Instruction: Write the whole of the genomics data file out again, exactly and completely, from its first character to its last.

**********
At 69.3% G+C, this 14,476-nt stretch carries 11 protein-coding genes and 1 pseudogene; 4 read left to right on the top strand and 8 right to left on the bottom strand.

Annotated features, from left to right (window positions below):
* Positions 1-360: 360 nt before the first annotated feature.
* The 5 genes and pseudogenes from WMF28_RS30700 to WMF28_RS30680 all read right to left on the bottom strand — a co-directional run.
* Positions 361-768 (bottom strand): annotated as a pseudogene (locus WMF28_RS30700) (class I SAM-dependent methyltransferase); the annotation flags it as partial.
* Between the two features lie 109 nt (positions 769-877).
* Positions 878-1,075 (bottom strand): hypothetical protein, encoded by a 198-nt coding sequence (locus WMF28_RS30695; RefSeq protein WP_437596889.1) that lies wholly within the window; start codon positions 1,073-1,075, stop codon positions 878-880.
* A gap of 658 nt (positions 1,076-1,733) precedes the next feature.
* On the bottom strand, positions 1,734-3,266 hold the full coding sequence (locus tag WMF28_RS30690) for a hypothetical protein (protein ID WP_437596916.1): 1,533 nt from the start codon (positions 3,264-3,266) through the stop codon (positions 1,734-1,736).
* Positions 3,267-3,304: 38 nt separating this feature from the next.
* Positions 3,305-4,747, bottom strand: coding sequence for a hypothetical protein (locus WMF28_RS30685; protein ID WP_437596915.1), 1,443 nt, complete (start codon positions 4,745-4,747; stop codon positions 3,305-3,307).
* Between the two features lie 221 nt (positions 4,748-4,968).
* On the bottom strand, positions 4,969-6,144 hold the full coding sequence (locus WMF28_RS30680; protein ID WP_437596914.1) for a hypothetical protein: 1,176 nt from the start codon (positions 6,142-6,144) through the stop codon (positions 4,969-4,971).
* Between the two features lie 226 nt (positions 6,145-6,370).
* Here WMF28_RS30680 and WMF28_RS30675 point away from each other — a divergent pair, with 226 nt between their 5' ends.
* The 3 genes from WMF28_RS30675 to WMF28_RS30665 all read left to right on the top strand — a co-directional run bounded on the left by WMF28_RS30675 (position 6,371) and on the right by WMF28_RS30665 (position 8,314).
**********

At 69.3% G+C, this 14,476-nt stretch carries 11 protein-coding genes and 1 pseudogene; 4 read left to right on the top strand and 8 right to left on the bottom strand.

Annotated features, from left to right (window positions below):
* Positions 1-360: 360 nt before the first annotated feature.
* The 5 genes and pseudogenes from WMF28_RS30700 to WMF28_RS30680 all read right to left on the bottom strand — a co-directional run.
* Positions 361-768 (bottom strand): annotated as a pseudogene (locus WMF28_RS30700) (class I SAM-dependent methyltransferase); the annotation flags it as partial.
* Between the two features lie 109 nt (positions 769-877).
* Positions 878-1,075 (bottom strand): hypothetical protein, encoded by a 198-nt coding sequence (locus WMF28_RS30695; RefSeq protein WP_437596889.1) that lies wholly within the window; start codon positions 1,073-1,075, stop codon positions 878-880.
* A gap of 658 nt (positions 1,076-1,733) precedes the next feature.
* On the bottom strand, positions 1,734-3,266 hold the full coding sequence (locus tag WMF28_RS30690) for a hypothetical protein (protein ID WP_437596916.1): 1,533 nt from the start codon (positions 3,264-3,266) through the stop codon (positions 1,734-1,736).
* Positions 3,267-3,304: 38 nt separating this feature from the next.
* Positions 3,305-4,747, bottom strand: coding sequence for a hypothetical protein (locus WMF28_RS30685; protein ID WP_437596915.1), 1,443 nt, complete (start codon positions 4,745-4,747; stop codon positions 3,305-3,307).
* Between the two features lie 221 nt (positions 4,748-4,968).
* On the bottom strand, positions 4,969-6,144 hold the full coding sequence (locus WMF28_RS30680; protein ID WP_437596914.1) for a hypothetical protein: 1,176 nt from the start codon (positions 6,142-6,144) through the stop codon (positions 4,969-4,971).
* Between the two features lie 226 nt (positions 6,145-6,370).
* Here WMF28_RS30680 and WMF28_RS30675 point away from each other — a divergent pair, with 226 nt between their 5' ends.
* The 3 genes from WMF28_RS30675 to WMF28_RS30665 all read left to right on the top strand — a co-directional run bounded on the left by WMF28_RS30675 (position 6,371) and on the right by WMF28_RS30665 (position 8,314).